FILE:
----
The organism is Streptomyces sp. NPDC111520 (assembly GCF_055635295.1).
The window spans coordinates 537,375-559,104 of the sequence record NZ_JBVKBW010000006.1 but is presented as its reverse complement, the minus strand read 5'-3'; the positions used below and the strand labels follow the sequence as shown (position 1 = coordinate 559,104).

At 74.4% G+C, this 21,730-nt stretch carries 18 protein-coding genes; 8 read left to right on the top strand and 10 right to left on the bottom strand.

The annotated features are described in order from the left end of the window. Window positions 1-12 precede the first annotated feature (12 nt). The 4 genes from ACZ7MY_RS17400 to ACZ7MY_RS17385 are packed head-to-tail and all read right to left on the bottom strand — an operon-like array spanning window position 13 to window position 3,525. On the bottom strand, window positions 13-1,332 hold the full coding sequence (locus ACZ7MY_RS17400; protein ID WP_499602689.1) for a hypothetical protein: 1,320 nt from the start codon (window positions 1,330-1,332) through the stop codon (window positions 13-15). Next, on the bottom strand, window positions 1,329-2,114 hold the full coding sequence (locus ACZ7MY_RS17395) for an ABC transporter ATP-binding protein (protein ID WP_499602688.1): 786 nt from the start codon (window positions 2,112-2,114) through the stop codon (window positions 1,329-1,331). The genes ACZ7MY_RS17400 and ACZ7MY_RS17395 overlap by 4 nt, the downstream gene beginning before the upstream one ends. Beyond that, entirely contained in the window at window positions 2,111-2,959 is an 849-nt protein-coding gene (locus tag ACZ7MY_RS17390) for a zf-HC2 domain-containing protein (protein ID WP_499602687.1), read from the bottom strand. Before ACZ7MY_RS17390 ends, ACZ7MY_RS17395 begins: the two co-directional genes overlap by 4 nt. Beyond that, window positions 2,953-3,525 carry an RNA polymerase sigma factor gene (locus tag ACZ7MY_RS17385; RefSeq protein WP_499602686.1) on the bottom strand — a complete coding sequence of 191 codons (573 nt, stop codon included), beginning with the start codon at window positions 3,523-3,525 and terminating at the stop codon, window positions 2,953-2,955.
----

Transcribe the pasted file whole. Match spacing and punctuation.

The organism is Streptomyces sp. NPDC111520 (assembly GCF_055635295.1).
The window spans coordinates 537,375-559,104 of the sequence record NZ_JBVKBW010000006.1 but is presented as its reverse complement, the minus strand read 5'-3'; the positions used below and the strand labels follow the sequence as shown (position 1 = coordinate 559,104).

At 74.4% G+C, this 21,730-nt stretch carries 18 protein-coding genes; 8 read left to right on the top strand and 10 right to left on the bottom strand.

The annotated features are described in order from the left end of the window. Window positions 1-12 precede the first annotated feature (12 nt). The 4 genes from ACZ7MY_RS17400 to ACZ7MY_RS17385 are packed head-to-tail and all read right to left on the bottom strand — an operon-like array spanning window position 13 to window position 3,525. On the bottom strand, window positions 13-1,332 hold the full coding sequence (locus ACZ7MY_RS17400; protein ID WP_499602689.1) for a hypothetical protein: 1,320 nt from the start codon (window positions 1,330-1,332) through the stop codon (window positions 13-15). Next, on the bottom strand, window positions 1,329-2,114 hold the full coding sequence (locus ACZ7MY_RS17395) for an ABC transporter ATP-binding protein (protein ID WP_499602688.1): 786 nt from the start codon (window positions 2,112-2,114) through the stop codon (window positions 1,329-1,331). The genes ACZ7MY_RS17400 and ACZ7MY_RS17395 overlap by 4 nt, the downstream gene beginning before the upstream one ends. Beyond that, entirely contained in the window at window positions 2,111-2,959 is an 849-nt protein-coding gene (locus tag ACZ7MY_RS17390) for a zf-HC2 domain-containing protein (protein ID WP_499602687.1), read from the bottom strand. Before ACZ7MY_RS17390 ends, ACZ7MY_RS17395 begins: the two co-directional genes overlap by 4 nt. Beyond that, window positions 2,953-3,525 carry an RNA polymerase sigma factor gene (locus tag ACZ7MY_RS17385; RefSeq protein WP_499602686.1) on the bottom strand — a complete coding sequence of 191 codons (573 nt, stop codon included), beginning with the start codon at window positions 3,523-3,525 and terminating at the stop codon, window positions 2,953-2,955.